Anti-Gang Effort Starts at Home, Experts Say : Northridge: 'The biggest problem I deal with is parental denial,' says a police officer at a wide-ranging discussion.


Gang experts told about 400 San Fernando Valley residents that Los Angeles is under siege by gangs--and if you're not careful, that gangbanger could be your own kid.

The experts, speaking at the Northridge United Methodist Church on Monday, said that the battle against gangs starts at home.

"The biggest problem I deal with is parental denial," Los Angeles Police Detective Bill Vaughan said. "People always want to say their kid's problems are some other kid's fault."

In wide-ranging discussion, the experts gave parents and homeowners a quick course on gangs. Besides Vaughan, there was a Granada Hills High School counselor and a Los Angeles County deputy district attorney. The audience was also shown a short video on gangs.

The meeting was organized by Mad About Rising Crime, a citizens group active in the northwest Valley. The group was founded by a Chatsworth couple, Lin and Clark Squires, whose 15-year-old son, Marc, was shot to death at a party in 1990 by a gang member who wanted his beeper.

Vaughan pointed out that in 1987, in the area patrolled by the Police Department's Devonshire Division, there was only one gang with about 60 members.

"Now, we have more than 20 gangs, more than 1,000 members, plus 2,000 wanna-bes," Vaughan said. "It's an explosion."

The experts also cautioned that graffiti, which has spread to the Valley's wealthiest areas, is the first sign of gang activity, because nonviolent taggers frequently graduate into violent gang members.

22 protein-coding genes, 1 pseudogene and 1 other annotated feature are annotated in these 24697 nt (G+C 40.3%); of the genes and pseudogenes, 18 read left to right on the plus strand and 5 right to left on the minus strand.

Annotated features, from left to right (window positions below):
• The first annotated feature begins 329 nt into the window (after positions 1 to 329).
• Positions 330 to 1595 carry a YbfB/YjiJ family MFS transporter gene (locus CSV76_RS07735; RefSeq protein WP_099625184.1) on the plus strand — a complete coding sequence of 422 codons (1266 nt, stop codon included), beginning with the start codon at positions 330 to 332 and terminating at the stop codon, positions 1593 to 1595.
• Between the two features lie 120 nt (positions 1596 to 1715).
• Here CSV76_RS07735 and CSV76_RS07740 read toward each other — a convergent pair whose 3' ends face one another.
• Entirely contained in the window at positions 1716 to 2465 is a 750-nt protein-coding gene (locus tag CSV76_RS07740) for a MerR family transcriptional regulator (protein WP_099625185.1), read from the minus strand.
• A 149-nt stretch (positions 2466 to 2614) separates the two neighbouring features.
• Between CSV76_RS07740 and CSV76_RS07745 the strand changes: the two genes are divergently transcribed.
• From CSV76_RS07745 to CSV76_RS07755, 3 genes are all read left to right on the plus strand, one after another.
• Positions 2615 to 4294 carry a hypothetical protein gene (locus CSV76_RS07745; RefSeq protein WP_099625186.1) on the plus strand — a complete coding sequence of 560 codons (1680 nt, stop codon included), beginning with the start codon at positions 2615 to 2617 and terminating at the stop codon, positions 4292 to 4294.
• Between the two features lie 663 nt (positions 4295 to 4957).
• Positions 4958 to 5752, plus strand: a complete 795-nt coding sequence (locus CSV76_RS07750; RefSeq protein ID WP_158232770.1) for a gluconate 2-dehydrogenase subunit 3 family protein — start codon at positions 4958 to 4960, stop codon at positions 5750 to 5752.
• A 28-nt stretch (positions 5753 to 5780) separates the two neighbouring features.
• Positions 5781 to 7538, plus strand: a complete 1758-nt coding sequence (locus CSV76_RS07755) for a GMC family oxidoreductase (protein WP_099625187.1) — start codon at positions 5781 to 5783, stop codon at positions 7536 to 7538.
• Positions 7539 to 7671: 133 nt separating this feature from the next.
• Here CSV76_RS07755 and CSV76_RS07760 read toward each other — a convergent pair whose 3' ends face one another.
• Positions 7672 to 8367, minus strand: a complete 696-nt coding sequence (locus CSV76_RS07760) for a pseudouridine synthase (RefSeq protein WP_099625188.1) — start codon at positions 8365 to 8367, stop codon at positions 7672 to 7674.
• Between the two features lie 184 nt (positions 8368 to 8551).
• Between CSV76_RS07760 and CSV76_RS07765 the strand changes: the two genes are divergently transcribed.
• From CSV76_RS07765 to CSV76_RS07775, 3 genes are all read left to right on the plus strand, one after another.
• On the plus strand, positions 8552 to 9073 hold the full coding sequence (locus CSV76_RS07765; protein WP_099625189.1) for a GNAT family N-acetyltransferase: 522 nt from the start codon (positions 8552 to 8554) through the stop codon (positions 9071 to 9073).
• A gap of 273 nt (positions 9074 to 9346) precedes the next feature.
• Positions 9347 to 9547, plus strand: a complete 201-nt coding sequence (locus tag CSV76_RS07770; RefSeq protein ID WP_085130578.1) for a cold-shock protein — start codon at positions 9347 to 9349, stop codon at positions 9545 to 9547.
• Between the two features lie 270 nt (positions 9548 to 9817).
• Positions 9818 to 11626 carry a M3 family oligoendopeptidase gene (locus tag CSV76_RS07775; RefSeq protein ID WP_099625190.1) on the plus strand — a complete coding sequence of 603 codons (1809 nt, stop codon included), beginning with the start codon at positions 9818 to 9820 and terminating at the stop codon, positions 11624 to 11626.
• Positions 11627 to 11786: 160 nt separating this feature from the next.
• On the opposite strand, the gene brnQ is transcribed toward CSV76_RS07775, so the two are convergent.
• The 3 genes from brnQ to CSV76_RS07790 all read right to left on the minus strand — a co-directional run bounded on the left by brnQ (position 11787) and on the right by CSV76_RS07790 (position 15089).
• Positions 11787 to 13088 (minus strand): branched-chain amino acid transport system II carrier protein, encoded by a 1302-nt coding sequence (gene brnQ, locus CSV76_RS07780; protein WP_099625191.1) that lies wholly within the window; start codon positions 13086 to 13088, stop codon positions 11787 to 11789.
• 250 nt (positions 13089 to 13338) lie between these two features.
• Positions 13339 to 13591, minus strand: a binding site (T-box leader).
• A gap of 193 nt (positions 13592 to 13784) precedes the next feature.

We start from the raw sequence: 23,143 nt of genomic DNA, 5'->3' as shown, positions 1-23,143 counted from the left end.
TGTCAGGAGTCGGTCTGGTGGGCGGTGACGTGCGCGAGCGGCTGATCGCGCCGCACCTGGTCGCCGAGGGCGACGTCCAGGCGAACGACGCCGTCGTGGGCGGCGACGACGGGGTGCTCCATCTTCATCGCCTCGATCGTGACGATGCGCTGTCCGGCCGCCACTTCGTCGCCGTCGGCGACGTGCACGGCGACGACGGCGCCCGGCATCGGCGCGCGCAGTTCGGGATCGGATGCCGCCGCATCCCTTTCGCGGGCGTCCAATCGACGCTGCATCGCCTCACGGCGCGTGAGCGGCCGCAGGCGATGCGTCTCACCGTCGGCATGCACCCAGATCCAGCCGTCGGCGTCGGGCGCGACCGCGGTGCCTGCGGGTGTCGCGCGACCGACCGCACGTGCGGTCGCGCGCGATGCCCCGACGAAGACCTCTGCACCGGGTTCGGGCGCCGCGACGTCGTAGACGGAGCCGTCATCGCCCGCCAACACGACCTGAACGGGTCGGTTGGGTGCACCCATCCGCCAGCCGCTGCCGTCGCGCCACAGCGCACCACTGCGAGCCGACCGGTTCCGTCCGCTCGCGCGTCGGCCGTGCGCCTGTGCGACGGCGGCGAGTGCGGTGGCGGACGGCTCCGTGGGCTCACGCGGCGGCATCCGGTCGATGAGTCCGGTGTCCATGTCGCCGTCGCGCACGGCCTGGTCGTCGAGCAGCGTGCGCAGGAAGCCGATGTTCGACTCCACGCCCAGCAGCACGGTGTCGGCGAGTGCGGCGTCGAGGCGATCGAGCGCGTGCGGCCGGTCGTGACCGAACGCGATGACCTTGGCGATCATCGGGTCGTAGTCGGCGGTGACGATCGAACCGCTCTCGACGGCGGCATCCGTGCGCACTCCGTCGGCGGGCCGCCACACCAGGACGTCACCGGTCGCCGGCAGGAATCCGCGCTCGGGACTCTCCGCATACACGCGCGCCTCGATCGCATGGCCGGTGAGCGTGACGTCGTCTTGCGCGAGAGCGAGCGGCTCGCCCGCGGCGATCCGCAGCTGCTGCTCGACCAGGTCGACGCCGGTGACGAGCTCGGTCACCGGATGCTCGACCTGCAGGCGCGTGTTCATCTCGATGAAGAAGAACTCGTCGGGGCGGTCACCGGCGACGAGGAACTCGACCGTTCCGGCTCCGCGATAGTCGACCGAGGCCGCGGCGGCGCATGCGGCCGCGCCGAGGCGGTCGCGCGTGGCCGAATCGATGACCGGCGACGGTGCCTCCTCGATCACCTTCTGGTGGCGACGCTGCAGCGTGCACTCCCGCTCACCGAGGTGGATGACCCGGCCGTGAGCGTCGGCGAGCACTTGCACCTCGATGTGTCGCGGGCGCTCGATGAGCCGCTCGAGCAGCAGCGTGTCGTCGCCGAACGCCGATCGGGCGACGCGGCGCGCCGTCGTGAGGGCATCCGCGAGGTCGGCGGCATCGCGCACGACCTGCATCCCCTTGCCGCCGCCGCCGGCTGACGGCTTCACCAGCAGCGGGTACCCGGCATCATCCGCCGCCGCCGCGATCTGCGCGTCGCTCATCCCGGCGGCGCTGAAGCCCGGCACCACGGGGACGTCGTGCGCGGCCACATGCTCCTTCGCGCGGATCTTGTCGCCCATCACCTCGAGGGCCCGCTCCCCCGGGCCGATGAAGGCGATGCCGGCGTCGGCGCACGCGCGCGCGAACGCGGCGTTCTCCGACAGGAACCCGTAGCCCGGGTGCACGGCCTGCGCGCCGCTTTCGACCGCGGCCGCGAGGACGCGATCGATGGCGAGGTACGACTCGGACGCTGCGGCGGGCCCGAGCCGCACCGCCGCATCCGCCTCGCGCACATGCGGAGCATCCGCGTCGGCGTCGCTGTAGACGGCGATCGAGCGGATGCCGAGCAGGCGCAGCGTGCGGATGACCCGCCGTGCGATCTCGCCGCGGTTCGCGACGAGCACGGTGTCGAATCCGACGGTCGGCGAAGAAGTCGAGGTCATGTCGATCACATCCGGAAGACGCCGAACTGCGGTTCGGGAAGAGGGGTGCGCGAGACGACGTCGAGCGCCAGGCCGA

"It starts with graffiti and then spreads to assault and more violent crimes," Vaughan said. "We had one group that formed as a tagging crew and within 18 months they had committed their first murder."

The slaying of a student at Reseda High School last month was believed to have stemmed from a dispute between tagging crews, Vaughan said.

"When you have rival taggers claiming the same walls, each time they spray it's like a challenge to the other group," said Edward Nison, who prosecuted gang crimes for five years in the Valley until he was recently transferred to Santa Monica. "These challenges often lead to violence."

Citizens need to prod property owners and business proprietors to paint over graffiti immediately, Nison said.

Not even private schools are safe from gang activity, Vaughan said. Two of Valley's most notorious gangs, the Asian Bad Boys and the T-Street Boys, originally formed in private schools, he said.

Joan Lewis, an anti-gang counselor at Granada Hills High, works with several campus anti-gang programs, including one in which parolees speak on gang behavior.

"We have groups that meet weekly, including a gang intervention group that works to avoid confrontations before they can escalate into violence," Lewis said. "We're trying to put our fingers in the dam."

Several members of the audience said later that they found the event useful, although the level of gang activity left some people discouraged.

"It's gotten so bad I'm afraid to let my son out alone," said Maria San Miguel, who attended the event with her 10-year-old son, Andres.

Dave Rodriguez, 19, is a former gang member who attended the event.

"I wish we had more programs like this when I was younger," he said. "I had to learn the hard way by watching a guy I know get shot."

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